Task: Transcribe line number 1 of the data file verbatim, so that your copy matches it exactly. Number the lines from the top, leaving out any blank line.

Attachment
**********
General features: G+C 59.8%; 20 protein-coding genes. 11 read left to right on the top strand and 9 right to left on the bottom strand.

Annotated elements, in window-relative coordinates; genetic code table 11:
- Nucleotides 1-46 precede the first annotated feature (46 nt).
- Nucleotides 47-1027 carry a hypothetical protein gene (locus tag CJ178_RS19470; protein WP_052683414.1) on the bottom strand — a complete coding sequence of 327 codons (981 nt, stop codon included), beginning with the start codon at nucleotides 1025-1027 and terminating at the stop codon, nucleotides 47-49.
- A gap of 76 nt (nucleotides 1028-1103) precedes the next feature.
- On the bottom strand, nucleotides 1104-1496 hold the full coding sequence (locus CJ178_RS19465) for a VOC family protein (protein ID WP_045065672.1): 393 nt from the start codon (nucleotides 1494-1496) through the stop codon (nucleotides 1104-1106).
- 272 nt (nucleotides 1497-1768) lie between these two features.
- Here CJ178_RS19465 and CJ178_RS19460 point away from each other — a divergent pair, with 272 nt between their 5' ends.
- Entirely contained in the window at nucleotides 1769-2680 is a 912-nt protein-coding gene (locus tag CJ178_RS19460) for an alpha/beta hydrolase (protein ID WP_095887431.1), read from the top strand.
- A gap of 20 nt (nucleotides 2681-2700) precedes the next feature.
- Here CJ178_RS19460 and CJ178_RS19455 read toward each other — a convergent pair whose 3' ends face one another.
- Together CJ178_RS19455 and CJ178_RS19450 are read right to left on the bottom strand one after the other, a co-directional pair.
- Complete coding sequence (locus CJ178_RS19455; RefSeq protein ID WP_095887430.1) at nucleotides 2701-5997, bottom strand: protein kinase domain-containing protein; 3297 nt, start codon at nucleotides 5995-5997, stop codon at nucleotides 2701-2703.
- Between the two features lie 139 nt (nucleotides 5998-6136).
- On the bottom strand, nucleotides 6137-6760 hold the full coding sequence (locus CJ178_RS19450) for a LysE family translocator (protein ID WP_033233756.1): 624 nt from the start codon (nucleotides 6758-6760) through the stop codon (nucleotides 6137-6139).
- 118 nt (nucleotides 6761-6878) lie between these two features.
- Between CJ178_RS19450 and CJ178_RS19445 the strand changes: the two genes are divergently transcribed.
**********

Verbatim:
General features: G+C 59.8%; 20 protein-coding genes. 11 read left to right on the top strand and 9 right to left on the bottom strand.